German Defense Minister Ursula von der Leyen will become the first woman to European Commission after her candidacy, proposed by French President Emmanuel Macron, was endorsed by the heads of state and government.
A member of Angela Merkel’s CDU, von der Leyen has been Minister of Defense since 2013, after serving as head of the Ministry of the Family, then of Labour and Social Affairs. She is also the only German minister in office since 2005, when Angela Merkel came to power.
However, she has never hesitated to take positions that are at adds with those of the Chancellor, such as the introduction of an interprofessional minimum wage or female quotas for management positions. She also voted in favour of same sex marriage, which Angela Merkel voted against.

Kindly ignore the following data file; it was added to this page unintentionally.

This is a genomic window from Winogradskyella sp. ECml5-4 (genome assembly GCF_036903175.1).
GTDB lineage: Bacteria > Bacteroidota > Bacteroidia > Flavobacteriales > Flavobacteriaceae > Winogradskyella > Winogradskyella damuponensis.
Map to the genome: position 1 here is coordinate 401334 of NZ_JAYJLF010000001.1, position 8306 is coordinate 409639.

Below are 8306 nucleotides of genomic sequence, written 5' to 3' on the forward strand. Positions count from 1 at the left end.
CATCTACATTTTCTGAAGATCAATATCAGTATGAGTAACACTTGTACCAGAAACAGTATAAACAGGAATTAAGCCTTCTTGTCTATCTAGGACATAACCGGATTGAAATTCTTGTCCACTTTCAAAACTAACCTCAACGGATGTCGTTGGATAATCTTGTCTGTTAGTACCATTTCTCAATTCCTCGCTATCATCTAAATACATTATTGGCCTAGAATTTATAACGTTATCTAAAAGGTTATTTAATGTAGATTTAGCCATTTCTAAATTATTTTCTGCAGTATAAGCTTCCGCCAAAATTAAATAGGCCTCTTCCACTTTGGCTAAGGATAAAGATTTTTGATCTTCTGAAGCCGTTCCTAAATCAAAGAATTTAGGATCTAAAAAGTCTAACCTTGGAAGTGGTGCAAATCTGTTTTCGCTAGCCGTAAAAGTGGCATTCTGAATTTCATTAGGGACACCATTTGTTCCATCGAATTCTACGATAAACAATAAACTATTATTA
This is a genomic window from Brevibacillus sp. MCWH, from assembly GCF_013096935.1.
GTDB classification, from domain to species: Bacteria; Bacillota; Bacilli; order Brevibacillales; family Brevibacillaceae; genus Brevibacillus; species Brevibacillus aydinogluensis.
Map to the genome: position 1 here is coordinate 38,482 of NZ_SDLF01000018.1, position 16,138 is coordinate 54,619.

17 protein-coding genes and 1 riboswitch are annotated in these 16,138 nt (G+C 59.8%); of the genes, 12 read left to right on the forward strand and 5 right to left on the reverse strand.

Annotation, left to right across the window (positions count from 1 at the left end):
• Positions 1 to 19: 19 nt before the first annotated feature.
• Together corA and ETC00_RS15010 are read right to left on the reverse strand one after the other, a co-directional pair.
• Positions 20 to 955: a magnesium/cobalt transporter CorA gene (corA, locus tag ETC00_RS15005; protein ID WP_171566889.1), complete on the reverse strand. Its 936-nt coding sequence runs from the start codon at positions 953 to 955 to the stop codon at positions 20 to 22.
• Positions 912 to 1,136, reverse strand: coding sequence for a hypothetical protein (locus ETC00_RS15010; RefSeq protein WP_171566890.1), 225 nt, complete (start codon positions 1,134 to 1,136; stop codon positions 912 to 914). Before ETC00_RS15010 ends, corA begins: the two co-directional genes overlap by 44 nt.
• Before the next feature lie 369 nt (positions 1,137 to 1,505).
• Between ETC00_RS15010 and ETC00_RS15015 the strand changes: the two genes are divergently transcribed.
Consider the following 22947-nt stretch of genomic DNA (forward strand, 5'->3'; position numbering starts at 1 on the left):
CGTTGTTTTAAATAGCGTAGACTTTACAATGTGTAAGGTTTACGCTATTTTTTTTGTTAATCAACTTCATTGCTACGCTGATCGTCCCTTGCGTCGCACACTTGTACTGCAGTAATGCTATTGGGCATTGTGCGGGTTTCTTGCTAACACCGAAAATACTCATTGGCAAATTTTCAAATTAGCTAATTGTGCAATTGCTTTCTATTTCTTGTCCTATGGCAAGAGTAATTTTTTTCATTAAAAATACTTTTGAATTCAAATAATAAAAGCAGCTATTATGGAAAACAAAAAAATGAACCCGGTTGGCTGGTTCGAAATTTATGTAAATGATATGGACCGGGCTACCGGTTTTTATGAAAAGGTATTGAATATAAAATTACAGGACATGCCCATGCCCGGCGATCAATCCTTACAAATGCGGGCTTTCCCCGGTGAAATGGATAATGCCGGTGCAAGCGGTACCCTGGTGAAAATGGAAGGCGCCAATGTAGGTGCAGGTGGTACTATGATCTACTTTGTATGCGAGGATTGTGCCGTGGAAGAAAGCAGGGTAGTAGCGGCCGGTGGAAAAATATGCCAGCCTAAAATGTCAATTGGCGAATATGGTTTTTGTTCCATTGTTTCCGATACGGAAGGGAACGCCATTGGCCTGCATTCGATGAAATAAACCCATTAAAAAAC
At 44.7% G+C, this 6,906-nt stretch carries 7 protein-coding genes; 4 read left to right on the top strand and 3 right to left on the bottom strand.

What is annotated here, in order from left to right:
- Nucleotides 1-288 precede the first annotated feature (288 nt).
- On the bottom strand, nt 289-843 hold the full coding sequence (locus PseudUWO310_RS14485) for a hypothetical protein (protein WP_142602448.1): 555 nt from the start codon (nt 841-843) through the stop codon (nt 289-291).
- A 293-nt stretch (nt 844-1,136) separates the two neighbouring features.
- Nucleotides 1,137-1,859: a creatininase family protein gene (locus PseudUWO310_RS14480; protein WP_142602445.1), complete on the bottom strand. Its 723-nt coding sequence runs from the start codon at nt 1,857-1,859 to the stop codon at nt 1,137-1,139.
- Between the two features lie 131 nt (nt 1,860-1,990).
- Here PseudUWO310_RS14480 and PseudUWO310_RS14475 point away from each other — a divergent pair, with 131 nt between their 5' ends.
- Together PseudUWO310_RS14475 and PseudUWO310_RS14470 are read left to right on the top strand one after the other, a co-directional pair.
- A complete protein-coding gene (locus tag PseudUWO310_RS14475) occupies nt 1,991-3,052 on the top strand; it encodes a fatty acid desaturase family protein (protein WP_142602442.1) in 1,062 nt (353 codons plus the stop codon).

As Minister of Defence, she pushed for a greater involvement of German armies abroad – which breaks with the tradition established at the end of the Second World War – and for a strengthening of European defence capacities. But she came under persistant criticism due to problems in the army involving manpower and equipment management, with failed submarines, grounded aircraft and a glaring lack of personnel.
At the European level, her position has enabled her to make herself known while remaining aloof from the turmoil created by migration management or respect for the rule of law that affected the outgoing Commission, and thus she avoided making enemies among the leaders of the group of Visegrad countries (Hungary, Poland, the Czech Republic and Slovakia), who supported her candidacy.
Her good cooperation with Paris, on issues of Franco-German defense, led Emmanuel Macron to propose on Monday von der Leyen’s candidacy for the presidency of the Commission, after Frans Timmermans, the leader of the Social Democrats, was dismissed from the running.